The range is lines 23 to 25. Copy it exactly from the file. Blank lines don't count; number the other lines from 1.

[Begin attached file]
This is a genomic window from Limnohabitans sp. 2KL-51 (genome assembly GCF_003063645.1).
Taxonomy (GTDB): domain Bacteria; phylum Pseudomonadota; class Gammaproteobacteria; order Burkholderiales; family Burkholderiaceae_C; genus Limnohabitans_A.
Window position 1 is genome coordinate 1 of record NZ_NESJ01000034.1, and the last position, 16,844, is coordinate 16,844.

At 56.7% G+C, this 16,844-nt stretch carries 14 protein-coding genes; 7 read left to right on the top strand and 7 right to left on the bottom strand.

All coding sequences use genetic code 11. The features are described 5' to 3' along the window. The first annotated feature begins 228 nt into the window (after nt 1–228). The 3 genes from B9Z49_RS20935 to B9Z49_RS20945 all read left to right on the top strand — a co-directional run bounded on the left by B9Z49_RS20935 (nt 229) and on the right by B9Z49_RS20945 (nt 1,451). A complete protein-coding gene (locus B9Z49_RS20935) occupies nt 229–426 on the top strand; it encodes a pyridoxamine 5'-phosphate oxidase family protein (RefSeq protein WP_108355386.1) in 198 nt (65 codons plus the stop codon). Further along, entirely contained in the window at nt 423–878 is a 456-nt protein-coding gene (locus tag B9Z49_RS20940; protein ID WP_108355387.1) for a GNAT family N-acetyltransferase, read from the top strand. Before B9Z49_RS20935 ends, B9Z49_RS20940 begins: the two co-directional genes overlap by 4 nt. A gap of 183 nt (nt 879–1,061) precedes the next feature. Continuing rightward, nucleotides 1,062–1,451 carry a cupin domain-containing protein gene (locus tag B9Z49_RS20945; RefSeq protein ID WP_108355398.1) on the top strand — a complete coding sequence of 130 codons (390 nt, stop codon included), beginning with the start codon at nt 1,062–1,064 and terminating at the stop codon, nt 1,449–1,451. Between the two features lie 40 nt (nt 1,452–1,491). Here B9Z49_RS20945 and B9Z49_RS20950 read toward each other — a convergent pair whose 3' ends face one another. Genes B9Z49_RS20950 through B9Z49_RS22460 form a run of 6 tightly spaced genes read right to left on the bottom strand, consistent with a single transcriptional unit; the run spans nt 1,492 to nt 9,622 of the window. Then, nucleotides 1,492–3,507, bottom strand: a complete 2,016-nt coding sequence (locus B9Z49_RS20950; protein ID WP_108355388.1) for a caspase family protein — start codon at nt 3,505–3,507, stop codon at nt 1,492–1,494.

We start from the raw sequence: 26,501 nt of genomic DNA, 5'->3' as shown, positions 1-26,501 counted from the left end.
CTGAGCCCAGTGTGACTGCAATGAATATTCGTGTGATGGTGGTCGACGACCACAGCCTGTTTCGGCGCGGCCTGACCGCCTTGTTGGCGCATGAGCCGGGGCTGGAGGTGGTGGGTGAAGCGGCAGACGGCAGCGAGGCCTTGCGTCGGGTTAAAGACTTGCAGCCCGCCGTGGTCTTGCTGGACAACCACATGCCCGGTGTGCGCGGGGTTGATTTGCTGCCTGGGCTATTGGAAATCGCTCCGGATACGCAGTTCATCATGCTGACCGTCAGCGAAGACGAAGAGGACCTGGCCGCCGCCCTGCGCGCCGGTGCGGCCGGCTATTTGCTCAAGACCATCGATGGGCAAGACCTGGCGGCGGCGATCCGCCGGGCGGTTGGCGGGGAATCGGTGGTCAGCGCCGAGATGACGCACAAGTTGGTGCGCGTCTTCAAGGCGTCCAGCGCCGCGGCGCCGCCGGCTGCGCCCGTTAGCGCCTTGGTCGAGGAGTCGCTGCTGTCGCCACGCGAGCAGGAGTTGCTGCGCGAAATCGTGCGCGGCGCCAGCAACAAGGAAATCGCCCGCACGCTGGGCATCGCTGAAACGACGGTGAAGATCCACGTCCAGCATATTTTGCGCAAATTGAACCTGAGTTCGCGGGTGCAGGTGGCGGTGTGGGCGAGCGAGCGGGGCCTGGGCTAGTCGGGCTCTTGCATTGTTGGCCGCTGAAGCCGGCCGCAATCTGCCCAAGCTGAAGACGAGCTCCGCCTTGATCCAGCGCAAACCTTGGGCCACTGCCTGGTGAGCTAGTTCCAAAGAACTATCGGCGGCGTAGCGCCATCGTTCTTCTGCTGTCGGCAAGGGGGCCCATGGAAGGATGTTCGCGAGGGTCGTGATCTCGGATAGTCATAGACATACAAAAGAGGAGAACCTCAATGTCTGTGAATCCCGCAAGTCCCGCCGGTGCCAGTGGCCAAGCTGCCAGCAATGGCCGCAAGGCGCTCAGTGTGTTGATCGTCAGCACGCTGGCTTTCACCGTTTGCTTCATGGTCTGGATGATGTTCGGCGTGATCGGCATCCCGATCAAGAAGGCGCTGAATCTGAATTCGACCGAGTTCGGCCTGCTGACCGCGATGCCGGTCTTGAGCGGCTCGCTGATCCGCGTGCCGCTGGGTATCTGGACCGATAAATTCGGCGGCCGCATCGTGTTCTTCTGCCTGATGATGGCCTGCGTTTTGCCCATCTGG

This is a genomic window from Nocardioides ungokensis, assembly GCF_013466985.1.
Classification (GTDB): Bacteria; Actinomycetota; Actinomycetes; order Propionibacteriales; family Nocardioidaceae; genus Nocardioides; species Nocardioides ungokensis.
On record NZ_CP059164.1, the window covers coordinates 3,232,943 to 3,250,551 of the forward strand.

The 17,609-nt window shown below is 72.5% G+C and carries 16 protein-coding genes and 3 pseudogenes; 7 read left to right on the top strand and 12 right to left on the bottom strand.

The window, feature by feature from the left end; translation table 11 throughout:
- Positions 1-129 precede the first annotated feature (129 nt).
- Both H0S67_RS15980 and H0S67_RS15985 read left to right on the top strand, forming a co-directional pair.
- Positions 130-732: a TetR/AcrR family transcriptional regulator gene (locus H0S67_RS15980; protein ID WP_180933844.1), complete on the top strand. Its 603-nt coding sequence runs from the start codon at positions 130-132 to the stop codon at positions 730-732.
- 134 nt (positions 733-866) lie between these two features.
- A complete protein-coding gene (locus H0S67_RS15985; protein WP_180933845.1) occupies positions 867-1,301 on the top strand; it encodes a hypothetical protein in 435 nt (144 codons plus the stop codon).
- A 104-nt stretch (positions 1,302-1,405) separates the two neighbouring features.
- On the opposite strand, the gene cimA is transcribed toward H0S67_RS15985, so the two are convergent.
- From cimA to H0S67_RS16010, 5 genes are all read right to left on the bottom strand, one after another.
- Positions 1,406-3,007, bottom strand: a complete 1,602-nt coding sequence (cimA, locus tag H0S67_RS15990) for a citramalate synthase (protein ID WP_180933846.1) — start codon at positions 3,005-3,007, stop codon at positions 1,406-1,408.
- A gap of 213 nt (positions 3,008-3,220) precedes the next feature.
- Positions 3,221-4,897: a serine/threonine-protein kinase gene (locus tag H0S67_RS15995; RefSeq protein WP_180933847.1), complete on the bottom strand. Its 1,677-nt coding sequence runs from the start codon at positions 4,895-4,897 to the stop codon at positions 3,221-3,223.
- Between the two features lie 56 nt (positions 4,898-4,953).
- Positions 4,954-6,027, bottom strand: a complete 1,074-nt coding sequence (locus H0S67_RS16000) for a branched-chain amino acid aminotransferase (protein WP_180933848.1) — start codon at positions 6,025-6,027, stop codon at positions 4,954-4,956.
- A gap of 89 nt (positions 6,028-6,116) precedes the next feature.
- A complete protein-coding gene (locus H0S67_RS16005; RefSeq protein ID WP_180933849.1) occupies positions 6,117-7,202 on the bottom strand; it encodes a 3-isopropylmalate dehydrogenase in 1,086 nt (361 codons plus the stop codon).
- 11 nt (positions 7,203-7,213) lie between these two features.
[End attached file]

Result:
- Positions 3,221-4,897: a serine/threonine-protein kinase gene (locus tag H0S67_RS15995; RefSeq protein WP_180933847.1), complete on the bottom strand. Its 1,677-nt coding sequence runs from the start codon at positions 4,895-4,897 to the stop codon at positions 3,221-3,223.
- Between the two features lie 56 nt (positions 4,898-4,953).
- Positions 4,954-6,027, bottom strand: a complete 1,074-nt coding sequence (locus H0S67_RS16000) for a branched-chain amino acid aminotransferase (protein WP_180933848.1) — start codon at positions 6,025-6,027, stop codon at positions 4,954-4,956.